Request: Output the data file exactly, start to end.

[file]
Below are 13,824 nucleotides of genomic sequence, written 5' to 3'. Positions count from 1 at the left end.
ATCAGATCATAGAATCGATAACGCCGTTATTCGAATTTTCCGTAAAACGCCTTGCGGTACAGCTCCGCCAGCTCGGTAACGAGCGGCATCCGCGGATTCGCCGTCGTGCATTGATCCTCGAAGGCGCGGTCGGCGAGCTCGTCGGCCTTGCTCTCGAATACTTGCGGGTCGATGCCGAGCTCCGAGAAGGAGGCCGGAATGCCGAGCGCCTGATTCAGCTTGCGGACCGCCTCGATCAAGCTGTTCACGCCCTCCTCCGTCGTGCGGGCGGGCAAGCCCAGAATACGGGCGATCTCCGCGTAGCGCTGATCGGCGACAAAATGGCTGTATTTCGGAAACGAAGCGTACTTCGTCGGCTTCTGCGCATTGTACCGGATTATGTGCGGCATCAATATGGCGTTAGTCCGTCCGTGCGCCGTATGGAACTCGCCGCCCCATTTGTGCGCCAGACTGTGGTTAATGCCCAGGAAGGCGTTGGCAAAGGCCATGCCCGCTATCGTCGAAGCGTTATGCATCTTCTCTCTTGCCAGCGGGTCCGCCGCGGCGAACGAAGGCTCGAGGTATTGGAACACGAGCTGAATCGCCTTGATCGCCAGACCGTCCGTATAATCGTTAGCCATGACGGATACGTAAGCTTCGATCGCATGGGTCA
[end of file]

Below are 13,824 nucleotides of genomic sequence, written 5' to 3'. Positions count from 1 at the left end.
ATCAGATCATAGAATCGATAACGCCGTTATTCGAATTTTCCGTAAAACGCCTTGCGGTACAGCTCCGCCAGCTCGGTAACGAGCGGCATCCGCGGATTCGCCGTCGTGCATTGATCCTCGAAGGCGCGGTCGGCGAGCTCGTCGGCCTTGCTCTCGAATACTTGCGGGTCGATGCCGAGCTCCGAGAAGGAGGCCGGAATGCCGAGCGCCTGATTCAGCTTGCGGACCGCCTCGATCAAGCTGTTCACGCCCTCCTCCGTCGTGCGGGCGGGCAAGCCCAGAATACGGGCGATCTCCGCGTAGCGCTGATCGGCGACAAAATGGCTGTATTTCGGAAACGAAGCGTACTTCGTCGGCTTCTGCGCATTGTACCGGATTATGTGCGGCATCAATATGGCGTTAGTCCGTCCGTGCGCCGTATGGAACTCGCCGCCCCATTTGTGCGCCAGACTGTGGTTAATGCCCAGGAAGGCGTTGGCAAAGGCCATGCCCGCTATCGTCGAAGCGTTATGCATCTTCTCTCTTGCCAGCGGGTCCGCCGCGGCGAACGAAGGCTCGAGGTATTGGAACACGAGCTGAATCGCCTTGATCGCCAGACCGTCCGTATAATCGTTAGCCATGACGGATACGTAAGCTTCGATCGCATGGGTCA